Monday, March 19, 2012

Coffee Talk II with Jameson Parker

I first met Jameson back in 2010 when he showed up so early for his Prodigals audition that I hadn't even finish setting up yet. I think that right there should tell you something about Mr. Parker. There are not many people I've met in this industry with his amount of initiative, persistence and ambition so it doesn't surprise me one little bit that not even a year out of graduating with his BFA from UBC he has taken on the role of Producer and co-founded a company.

 (Jameson as Greg in our production of Prodigals last year)

Where did the idea come from to produce The Bomb-itty of Errors?  

About a year and a half ago Brian and I were trying to find a project to collaborate on together. We were both finishing up our respective degrees at UBC (his an MFA in directing and mine a BFA in Acting) and we wanted to have something to work on in case no one hired us. Brian brought this piece up because he had done it about 6 or 7 years earlier (with Niko Koupantsis) in Saskatchewan. What really drew me to The Bomb-itty was the fusion of hip-hop and Shakespeare because at the time I had just finished directing my 4th video for Anami Vice and hip-hop was my life outside of the theatre but my role would only ever be behind the camera in the hip-hop world and this play gave me the chance to get up on stage and be the rapper instead of the director. 

What’s it like trying to balance producing and acting?

The balancing hasn’t really been the tough bit about the whole process it actually just gives me another way to keep my head in the production outside of the rehearsal hall. The thing that has been weird is leaving that sense of ownership you feel as a producer at the door and giving complete control to the director. Luckily I don’t worry about the money too much (that’s why we have Sabrina!) so I don’t get stressed when Catriona starts telling us she wants to have a live lion and fire breathers on stilts. I just say yes.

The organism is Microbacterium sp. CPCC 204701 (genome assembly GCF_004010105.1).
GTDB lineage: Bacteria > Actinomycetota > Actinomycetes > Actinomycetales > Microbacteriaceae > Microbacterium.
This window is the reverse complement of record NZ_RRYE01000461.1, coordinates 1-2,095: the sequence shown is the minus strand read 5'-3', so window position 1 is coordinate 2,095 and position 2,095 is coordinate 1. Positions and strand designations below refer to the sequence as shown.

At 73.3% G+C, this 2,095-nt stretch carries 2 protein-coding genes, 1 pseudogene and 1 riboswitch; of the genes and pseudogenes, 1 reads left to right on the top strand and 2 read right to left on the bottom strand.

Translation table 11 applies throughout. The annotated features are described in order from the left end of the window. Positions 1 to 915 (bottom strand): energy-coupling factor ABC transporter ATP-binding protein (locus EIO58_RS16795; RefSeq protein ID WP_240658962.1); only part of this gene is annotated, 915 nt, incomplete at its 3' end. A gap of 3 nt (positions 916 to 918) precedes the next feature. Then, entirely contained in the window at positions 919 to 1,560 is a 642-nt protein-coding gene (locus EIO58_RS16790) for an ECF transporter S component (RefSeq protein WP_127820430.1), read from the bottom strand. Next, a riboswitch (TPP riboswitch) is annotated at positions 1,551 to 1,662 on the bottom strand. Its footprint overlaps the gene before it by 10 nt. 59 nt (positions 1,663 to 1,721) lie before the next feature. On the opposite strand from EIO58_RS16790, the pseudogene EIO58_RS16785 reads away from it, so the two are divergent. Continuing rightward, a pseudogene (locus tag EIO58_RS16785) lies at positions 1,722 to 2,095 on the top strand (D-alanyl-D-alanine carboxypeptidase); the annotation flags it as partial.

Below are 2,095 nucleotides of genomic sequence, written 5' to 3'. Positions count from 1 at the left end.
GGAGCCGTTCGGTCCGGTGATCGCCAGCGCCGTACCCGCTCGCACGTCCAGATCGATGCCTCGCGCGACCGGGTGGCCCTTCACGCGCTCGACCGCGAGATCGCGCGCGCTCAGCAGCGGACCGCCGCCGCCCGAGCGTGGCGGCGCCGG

Ha! Well at least we know Jameson can balance tubing and drinking a beer at the same time. That is a set of skills right there. And, moving on, what’s one thing you’ve learned about producing that you wish you would have known before you started?  

I wish I would have known how much space costs in Vancouver. IT’S A LOT!

So, why should people come to see Bomb-itty?  

The number one reason is that this is going to be an experience, not just a night at the theatre. It’s part play, part rap concert and part night out at the bar. We are transforming Studio 16 into its own boutique hip-hop nightclub, where you can get up during the show and grab a beer if you are feeling thirsty and you won’t disrupt the other audience members. But at the same time if you just want to sit and watch the play you can do that too as we have theatre seating as well, I think we have put something cool together there. 

Other than that the costumes are hilarious and awesome, the set is fantastic and the beats are unreal. We just had a rehearsal today where Anami Vice came and and tuned up the music and our rapping and it sounds AWESOME! He is damn good at what he does.

 (Jameson and Anami)

If you had one piece of advice for other young theatre artists who want to produce their own work what would you tell them?

Pick something you really love and give yourself a lot of time. You are going to be spending about a year with this project so if you don’t really love it you are going to get bored very fast. Also don’t try and put something up fast because everything takes a lot longer than you anticipate, give yourself time so you can plan things out properly and if something blows up in your face you have time to fix it. 

Good advice. Up next we're going to be chatting with the director, Catriona Leger, and I'm intrigued to hear from her what its been like working with the Bomb-itty boys up until this point. Something tells me never a dull moment.

~Sabrina Evertt
Artistic Producer


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